In a crowded conference hall of human resource professionals, the first address of the North Carolina Society for Human Resource Management (SHRM) annual conference was high energy, comical at times, and clear in message. The human resource executive needs to “up his or her game” to meet the most demanding challenge today’s organizations are facing – the demand for human talent.
Revitalizing workforce agility is urgent; it is a priority that must be satisfied if business leaders are to achieve transformation or modernization goals amidst an ever-changing landscape.
The future of work and workforce agility is uncertain, but not unknowable. Preparing for the future starts with understanding what is creating it. We have identified five drivers shaping the future of organizations and individuals.
Posted by William Desrosiers
Aug 15, 2018 9:30:00 AM
Smart city technologies include the internet of Things (IoT), hyper-connected citizens, and data-driven public solutions among other things. These innovations are indeed disruptive individually, but in aggregate promise incredible opportunity for our metro areas. They also have the potential to create major hurdles for those tasked with putting these new resources to work. How do you transform an uncertain future into a platform for competitive advantage?
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Posted by Deb Westphal
Jul 25, 2018 9:20:00 AM
Once again, the Pentagon has reorganized. Motivated by a concern about how emerging technologies will impact the future of war, the department has aligned its leadership structure to put particular focus on quantum science, hypersonics, artificial intelligence, and directed energy. It’s a change that organizes and assigns specific responsibilities to two relatively new offices within the Department of Defense (DoD) – the offices of the Undersecretary of Defense for Acquisition and Sustainment and the Undersecretary of Defense for Research and Engineering (USD R&E).
The following recommendations were designed to provide DHS S&T with clear steps to increase reach, impact, innovation, and resilience. Our hope is that you will also be able to use the basis of our study as a starting point to understand the implications these changes mean to you and how to prepare and plan for the future.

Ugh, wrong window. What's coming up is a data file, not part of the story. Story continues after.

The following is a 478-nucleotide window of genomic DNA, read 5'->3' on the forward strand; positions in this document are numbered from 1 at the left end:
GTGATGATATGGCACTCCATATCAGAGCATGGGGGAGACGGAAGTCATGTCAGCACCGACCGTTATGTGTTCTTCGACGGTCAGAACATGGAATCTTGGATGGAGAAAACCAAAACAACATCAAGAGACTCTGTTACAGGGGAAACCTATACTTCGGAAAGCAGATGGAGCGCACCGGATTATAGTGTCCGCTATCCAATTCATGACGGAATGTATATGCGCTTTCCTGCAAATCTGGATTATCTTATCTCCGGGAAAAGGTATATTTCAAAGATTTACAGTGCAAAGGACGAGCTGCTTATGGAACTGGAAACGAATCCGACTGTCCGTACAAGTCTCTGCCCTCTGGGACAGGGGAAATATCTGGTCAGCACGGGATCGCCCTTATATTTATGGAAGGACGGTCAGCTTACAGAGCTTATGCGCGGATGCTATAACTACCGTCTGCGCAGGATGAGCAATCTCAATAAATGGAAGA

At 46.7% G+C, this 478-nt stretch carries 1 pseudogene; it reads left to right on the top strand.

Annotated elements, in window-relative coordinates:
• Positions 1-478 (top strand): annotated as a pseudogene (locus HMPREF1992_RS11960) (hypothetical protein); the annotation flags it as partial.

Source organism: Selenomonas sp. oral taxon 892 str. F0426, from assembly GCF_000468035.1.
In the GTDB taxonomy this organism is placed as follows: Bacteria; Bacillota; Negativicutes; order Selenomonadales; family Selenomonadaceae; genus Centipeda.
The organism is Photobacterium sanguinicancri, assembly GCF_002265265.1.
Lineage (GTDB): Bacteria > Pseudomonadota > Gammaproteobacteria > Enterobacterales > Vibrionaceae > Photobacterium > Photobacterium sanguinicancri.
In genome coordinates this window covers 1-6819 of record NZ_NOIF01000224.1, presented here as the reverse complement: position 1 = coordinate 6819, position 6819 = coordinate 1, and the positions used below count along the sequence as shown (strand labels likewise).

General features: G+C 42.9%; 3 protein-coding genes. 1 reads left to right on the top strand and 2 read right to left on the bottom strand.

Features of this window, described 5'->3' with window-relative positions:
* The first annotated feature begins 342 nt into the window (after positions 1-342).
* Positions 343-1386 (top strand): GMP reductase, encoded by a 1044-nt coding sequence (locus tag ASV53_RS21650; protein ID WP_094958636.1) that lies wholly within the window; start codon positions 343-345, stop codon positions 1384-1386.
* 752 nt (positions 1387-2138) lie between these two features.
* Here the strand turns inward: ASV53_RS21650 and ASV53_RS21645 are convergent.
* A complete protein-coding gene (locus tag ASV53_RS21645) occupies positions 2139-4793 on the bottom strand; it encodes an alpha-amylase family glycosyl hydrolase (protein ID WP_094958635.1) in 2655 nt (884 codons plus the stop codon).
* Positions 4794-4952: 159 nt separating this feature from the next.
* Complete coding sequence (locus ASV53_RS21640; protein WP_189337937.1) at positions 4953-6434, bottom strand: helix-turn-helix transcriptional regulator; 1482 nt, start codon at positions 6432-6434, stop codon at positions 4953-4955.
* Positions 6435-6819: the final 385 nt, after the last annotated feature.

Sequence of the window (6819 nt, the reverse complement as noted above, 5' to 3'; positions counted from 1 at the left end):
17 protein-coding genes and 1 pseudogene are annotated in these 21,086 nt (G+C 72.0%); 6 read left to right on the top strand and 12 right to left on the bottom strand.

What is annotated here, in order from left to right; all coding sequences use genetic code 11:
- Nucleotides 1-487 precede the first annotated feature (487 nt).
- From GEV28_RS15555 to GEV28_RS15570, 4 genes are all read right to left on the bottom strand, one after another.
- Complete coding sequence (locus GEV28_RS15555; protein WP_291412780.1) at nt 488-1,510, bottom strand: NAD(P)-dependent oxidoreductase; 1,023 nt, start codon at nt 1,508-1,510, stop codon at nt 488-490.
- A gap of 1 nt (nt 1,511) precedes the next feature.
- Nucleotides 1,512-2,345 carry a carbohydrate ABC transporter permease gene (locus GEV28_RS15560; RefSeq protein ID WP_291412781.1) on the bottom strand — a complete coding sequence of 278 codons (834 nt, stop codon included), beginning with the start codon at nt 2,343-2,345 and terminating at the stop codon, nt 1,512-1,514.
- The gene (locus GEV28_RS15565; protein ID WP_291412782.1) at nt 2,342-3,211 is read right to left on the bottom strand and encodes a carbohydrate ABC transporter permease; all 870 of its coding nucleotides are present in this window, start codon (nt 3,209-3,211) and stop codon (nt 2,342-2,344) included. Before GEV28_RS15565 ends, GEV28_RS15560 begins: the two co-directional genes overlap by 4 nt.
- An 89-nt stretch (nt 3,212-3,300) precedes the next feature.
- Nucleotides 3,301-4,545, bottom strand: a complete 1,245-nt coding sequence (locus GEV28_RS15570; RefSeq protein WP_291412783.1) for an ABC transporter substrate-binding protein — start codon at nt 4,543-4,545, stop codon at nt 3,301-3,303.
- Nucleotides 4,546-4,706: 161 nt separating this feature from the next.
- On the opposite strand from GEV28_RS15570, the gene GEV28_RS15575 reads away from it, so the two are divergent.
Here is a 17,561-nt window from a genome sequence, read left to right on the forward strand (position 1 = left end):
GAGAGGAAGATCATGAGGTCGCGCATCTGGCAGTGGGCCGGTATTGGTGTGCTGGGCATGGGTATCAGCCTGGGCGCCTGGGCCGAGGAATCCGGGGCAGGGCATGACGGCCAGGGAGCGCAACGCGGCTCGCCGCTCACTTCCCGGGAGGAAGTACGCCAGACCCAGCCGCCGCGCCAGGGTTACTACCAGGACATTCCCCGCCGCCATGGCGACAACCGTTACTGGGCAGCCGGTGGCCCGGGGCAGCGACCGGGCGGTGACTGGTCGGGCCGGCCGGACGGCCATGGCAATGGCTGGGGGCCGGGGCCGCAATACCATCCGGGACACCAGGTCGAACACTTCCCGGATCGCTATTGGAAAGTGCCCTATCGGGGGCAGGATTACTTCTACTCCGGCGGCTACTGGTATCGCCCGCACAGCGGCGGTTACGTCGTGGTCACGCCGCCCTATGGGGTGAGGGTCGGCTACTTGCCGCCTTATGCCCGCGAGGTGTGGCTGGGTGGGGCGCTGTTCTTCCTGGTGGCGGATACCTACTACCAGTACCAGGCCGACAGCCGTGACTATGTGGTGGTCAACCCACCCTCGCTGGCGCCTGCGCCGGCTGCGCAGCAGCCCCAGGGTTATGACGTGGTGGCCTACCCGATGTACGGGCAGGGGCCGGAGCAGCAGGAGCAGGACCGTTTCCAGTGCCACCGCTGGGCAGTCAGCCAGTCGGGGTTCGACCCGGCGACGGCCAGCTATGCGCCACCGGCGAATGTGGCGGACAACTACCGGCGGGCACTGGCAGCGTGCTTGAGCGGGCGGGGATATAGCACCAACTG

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To ensure a successful transformation to a Market Intelligence 3.0 capability, it is important to establish a governance organization to create a business case, develop a roadmap, design associated communication and coaching programs to manage the change across the enterprise, and position a capability that serves as a source of information and insight for leaders across the organization.
Posted by Jasmine Niernberger
May 23, 2018 10:01:02 AM
Purpose as the reason for action or existence has remained consistent over centuries. It’s where and how people and societies locate their purpose that has evolved over time. As we consider the state of our government and the present and future state of work, we see that the impetus to pursue purpose has not changed, but how and where we find it has.
Posted by Deb Westphal
Apr 25, 2018 10:00:00 AM
This year’s Boston Marathon left a lasting imprint on my heart. Maybe it’s because I’m currently training for my first marathon, which I’ll run in Chicago this Fall. Watching the race from almost 2400 miles away, I felt like I was a part of the activities – as if I was there on the course with the runners, struggling through the miles, trying to stay warm and focused. Anticipating the finish line with every step. Celebrating the achievement.
Strategy is overcomplicated. Government and commercial executives get so wrapped up in working to figure out all the details of a complex task or objective that they lose sight of the plan.
This simple four-step strategy approach helps to identify the path you need to take, which informs the strategy you need to build. Each step in the process below should have a clear answer that involves stakeholders from inside and outside the organization.
Over the past three years, the trust of Non-Governmental Organizations (NGO) has declined. In 2017, the Edelman Trust Barometer unveiled that only 53% of respondents showed trust in NGOs, a notable decline from a peak of 66% trust in 2014.1 NGOs were not alone in this decline; levels of trust fell across all four institutions – NGOs, businesses, media, and government. Perhaps that is because, despite the reductions in perceived credibility, many companies continue to align themselves with NGOs because they are established organizations with clear processes, head-counts, rules, and regulations.